California Releases Beavers Into the Wild for First Time in Nearly 75 Years

WHAT YOU NEED TO KNOW: This is the first phase of the state beaver restoration project, releasing them into the waters of the Mountain Maidu peoples’ ancestral lands, with another beaver reintroduction effort soon on the Tule River Reservation.

 SACRAMENTO – Today, Governor Gavin Newsom announced that the California Department of Fish and Wildlife (CDFW) successfully reintroduced a family of beavers to the wild – marking the first time California has conducted such a release in nearly 75 years.


The historic release represents the first phase of CDFW’s North American beaver restoration project, releasing beavers into the waters on the ancestral lands of the Mountain Maidu people. Soon to follow is a beaver reintroduction effort on the Tule River Reservation in the southern Sierra Nevada.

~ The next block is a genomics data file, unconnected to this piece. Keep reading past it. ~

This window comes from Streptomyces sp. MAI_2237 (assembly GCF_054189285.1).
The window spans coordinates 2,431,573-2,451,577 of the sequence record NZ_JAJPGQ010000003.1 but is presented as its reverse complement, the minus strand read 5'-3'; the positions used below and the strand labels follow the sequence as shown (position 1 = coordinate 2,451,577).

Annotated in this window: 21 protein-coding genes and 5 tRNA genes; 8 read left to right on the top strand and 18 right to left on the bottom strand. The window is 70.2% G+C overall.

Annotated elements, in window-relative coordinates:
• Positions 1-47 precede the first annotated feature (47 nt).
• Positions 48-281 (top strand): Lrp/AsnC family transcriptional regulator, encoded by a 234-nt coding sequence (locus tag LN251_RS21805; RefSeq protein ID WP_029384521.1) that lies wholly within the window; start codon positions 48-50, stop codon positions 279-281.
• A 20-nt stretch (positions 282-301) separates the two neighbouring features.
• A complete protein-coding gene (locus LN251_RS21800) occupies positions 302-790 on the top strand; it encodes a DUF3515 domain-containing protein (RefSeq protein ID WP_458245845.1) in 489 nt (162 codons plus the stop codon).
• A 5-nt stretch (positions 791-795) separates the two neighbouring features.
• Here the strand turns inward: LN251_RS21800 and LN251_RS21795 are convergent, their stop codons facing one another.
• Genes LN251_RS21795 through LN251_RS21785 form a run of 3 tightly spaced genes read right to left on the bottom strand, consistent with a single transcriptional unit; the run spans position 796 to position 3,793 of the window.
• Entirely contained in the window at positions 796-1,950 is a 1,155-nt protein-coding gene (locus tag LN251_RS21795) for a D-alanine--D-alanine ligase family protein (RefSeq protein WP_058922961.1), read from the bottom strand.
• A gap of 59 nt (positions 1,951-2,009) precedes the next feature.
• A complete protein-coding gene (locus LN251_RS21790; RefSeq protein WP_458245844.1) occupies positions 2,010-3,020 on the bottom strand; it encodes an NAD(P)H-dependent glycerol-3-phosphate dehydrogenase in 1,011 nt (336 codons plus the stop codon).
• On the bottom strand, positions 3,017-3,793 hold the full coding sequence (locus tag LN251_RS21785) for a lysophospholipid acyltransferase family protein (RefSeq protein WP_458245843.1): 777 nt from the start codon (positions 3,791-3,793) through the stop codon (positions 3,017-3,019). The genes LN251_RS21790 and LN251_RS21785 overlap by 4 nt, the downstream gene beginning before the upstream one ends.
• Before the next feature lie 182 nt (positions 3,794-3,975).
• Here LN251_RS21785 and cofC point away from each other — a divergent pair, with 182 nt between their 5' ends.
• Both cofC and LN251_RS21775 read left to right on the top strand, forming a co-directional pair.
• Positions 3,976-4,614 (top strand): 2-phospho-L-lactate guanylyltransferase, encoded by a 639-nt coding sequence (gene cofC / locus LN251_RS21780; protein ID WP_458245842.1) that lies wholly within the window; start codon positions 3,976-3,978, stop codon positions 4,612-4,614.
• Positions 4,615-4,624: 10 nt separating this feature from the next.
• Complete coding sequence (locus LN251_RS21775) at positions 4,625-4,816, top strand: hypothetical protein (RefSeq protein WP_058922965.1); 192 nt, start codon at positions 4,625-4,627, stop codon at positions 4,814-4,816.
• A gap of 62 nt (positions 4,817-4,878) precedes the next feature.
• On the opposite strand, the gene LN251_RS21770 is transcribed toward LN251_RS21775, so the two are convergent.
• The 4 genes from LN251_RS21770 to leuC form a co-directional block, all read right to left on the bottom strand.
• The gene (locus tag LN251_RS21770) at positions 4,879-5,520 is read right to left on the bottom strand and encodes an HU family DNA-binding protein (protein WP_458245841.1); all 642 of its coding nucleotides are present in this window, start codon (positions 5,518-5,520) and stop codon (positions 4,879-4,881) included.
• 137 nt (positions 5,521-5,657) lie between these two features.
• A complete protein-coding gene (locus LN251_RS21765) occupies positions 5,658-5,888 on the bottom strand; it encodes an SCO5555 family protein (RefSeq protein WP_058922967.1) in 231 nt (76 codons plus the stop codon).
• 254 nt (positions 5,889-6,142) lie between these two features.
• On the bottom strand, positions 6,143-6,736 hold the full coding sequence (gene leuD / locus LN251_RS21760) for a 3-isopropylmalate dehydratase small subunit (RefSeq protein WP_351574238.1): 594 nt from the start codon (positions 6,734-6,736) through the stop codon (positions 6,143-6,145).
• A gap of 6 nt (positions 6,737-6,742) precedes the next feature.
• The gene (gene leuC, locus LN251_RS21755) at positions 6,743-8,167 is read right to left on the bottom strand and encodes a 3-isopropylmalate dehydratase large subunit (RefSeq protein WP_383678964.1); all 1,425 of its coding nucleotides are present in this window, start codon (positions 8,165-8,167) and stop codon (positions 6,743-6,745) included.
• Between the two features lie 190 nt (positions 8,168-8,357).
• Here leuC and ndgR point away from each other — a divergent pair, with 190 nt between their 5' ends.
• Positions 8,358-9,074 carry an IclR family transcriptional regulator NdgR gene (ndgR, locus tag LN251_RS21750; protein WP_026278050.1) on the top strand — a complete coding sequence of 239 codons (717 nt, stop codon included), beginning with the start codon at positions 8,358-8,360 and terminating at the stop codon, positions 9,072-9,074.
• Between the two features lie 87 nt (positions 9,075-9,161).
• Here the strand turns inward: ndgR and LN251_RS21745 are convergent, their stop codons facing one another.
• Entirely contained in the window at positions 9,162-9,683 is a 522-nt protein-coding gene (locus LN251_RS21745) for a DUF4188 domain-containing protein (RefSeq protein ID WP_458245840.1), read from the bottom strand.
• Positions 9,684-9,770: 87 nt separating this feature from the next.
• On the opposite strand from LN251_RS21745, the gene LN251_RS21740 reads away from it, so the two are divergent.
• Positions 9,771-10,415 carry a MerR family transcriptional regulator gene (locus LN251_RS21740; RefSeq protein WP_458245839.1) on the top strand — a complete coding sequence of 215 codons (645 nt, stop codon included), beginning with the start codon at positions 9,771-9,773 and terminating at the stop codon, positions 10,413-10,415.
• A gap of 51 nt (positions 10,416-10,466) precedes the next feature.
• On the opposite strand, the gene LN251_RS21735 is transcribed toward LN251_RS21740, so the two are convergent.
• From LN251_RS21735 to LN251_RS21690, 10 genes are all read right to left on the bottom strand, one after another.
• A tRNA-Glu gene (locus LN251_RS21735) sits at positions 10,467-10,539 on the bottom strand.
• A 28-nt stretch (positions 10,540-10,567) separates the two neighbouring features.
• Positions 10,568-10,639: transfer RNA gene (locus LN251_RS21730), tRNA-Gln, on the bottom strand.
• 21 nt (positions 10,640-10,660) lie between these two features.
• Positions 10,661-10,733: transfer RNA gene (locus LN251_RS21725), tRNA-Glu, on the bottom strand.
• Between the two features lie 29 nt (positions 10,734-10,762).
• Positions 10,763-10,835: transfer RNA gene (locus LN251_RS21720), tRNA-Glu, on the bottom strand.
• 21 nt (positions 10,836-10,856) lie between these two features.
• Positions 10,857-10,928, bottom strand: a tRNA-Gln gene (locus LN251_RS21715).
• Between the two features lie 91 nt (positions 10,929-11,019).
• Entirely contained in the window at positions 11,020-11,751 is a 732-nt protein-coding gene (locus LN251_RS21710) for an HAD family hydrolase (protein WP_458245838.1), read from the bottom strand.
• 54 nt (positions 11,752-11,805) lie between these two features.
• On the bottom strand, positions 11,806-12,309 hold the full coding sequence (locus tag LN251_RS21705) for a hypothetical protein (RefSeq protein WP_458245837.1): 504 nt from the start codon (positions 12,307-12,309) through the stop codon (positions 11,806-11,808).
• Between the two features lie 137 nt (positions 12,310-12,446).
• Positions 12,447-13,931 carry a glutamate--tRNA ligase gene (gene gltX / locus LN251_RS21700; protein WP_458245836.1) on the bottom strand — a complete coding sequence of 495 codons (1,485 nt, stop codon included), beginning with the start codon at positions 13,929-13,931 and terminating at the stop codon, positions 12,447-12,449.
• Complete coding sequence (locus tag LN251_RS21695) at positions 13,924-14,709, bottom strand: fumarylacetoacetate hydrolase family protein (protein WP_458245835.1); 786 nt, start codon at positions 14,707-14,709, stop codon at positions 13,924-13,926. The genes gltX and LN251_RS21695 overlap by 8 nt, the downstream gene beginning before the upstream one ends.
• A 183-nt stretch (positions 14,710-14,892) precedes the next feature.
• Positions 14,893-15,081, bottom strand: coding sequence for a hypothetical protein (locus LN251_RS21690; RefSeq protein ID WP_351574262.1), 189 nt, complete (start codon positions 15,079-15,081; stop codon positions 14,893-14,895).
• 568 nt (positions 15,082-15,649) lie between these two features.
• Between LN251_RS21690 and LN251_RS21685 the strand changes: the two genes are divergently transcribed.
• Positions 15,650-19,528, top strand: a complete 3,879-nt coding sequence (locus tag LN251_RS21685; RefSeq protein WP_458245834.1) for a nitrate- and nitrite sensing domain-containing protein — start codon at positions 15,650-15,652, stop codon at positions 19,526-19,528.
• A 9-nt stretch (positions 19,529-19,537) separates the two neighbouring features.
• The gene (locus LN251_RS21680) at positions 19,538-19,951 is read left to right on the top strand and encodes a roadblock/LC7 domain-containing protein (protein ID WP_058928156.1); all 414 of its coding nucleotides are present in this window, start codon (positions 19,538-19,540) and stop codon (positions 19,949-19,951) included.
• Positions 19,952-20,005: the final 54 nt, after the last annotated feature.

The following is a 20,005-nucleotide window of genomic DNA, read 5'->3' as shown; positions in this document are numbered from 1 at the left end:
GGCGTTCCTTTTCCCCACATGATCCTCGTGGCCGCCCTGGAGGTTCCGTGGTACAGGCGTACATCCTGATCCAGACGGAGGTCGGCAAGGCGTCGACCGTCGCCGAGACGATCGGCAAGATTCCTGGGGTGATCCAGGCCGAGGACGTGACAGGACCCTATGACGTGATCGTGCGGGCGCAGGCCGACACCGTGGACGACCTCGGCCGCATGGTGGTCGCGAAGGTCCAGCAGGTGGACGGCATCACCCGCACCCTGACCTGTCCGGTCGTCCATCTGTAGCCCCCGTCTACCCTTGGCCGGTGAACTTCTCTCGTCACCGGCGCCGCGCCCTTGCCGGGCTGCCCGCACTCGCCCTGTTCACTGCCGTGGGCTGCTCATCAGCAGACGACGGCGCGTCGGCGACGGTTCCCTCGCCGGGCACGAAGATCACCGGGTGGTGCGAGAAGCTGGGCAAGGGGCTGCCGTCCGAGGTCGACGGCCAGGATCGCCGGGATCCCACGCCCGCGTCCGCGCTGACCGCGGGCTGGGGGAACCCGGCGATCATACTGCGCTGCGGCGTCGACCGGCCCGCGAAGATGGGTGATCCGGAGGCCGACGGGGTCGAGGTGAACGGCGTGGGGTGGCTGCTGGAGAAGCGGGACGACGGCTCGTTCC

Working with the Maidu Summit Consortium, CDFW released the family of seven beavers into Plumas County last month, in a location that is known to the tribal community as Tásmam Koyóm. The new family group of beavers join a single resident beaver in the valley with the ultimate objective of re-establishing a breeding population that will maintain the mountain meadow ecosystem, its processes and the habitat it provides for numerous other species.

“Thanks to the leadership of our tribal partners and years of preparation, beavers are returning to their original homeland around the state. California is restoring wildlife and critical habitat by working hand-in-hand with the tribes who have stewarded these lands.” Governor Gavin Newsom